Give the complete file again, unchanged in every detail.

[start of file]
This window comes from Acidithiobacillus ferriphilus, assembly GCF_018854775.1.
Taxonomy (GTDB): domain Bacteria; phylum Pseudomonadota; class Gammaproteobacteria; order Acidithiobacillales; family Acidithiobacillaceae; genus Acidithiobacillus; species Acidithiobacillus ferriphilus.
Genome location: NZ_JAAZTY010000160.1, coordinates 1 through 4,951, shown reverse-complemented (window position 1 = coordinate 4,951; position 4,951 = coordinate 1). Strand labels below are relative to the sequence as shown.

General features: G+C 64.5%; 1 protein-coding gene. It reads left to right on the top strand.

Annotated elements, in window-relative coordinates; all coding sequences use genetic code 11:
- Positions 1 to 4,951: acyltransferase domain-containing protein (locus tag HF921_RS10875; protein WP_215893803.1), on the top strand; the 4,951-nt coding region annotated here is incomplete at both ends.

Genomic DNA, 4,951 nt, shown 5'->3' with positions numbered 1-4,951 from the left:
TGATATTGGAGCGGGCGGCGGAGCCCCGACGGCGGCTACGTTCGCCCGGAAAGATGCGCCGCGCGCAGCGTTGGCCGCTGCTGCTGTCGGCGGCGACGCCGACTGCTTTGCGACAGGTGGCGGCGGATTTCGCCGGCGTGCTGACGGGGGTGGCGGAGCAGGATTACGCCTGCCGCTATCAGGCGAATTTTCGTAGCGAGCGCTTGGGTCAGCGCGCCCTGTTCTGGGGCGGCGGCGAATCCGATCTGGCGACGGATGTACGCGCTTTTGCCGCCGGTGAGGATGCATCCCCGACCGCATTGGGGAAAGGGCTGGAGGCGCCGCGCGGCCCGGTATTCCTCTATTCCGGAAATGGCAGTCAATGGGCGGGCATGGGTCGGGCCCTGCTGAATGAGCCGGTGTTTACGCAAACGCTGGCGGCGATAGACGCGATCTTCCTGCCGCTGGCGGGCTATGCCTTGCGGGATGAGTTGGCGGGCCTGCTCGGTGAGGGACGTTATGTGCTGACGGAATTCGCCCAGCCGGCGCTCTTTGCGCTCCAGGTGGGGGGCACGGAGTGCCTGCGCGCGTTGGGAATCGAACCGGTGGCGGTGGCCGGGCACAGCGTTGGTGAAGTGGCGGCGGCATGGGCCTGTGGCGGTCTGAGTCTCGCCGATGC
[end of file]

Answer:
This window comes from Acidithiobacillus ferriphilus, assembly GCF_018854775.1.
Taxonomy (GTDB): domain Bacteria; phylum Pseudomonadota; class Gammaproteobacteria; order Acidithiobacillales; family Acidithiobacillaceae; genus Acidithiobacillus; species Acidithiobacillus ferriphilus.
Genome location: NZ_JAAZTY010000160.1, coordinates 1 through 4,951, shown reverse-complemented (window position 1 = coordinate 4,951; position 4,951 = coordinate 1). Strand labels below are relative to the sequence as shown.

General features: G+C 64.5%; 1 protein-coding gene. It reads left to right on the top strand.

Annotated elements, in window-relative coordinates; all coding sequences use genetic code 11:
- Positions 1 to 4,951: acyltransferase domain-containing protein (locus tag HF921_RS10875; protein WP_215893803.1), on the top strand; the 4,951-nt coding region annotated here is incomplete at both ends.

Genomic DNA, 4,951 nt, shown 5'->3' with positions numbered 1-4,951 from the left:
TGATATTGGAGCGGGCGGCGGAGCCCCGACGGCGGCTACGTTCGCCCGGAAAGATGCGCCGCGCGCAGCGTTGGCCGCTGCTGCTGTCGGCGGCGACGCCGACTGCTTTGCGACAGGTGGCGGCGGATTTCGCCGGCGTGCTGACGGGGGTGGCGGAGCAGGATTACGCCTGCCGCTATCAGGCGAATTTTCGTAGCGAGCGCTTGGGTCAGCGCGCCCTGTTCTGGGGCGGCGGCGAATCCGATCTGGCGACGGATGTACGCGCTTTTGCCGCCGGTGAGGATGCATCCCCGACCGCATTGGGGAAAGGGCTGGAGGCGCCGCGCGGCCCGGTATTCCTCTATTCCGGAAATGGCAGTCAATGGGCGGGCATGGGTCGGGCCCTGCTGAATGAGCCGGTGTTTACGCAAACGCTGGCGGCGATAGACGCGATCTTCCTGCCGCTGGCGGGCTATGCCTTGCGGGATGAGTTGGCGGGCCTGCTCGGTGAGGGACGTTATGTGCTGACGGAATTCGCCCAGCCGGCGCTCTTTGCGCTCCAGGTGGGGGGCACGGAGTGCCTGCGCGCGTTGGGAATCGAACCGGTGGCGGTGGCCGGGCACAGCGTTGGTGAAGTGGCGGCGGCATGGGCCTGTGGCGGTCTGAGTCTCGCCGATGC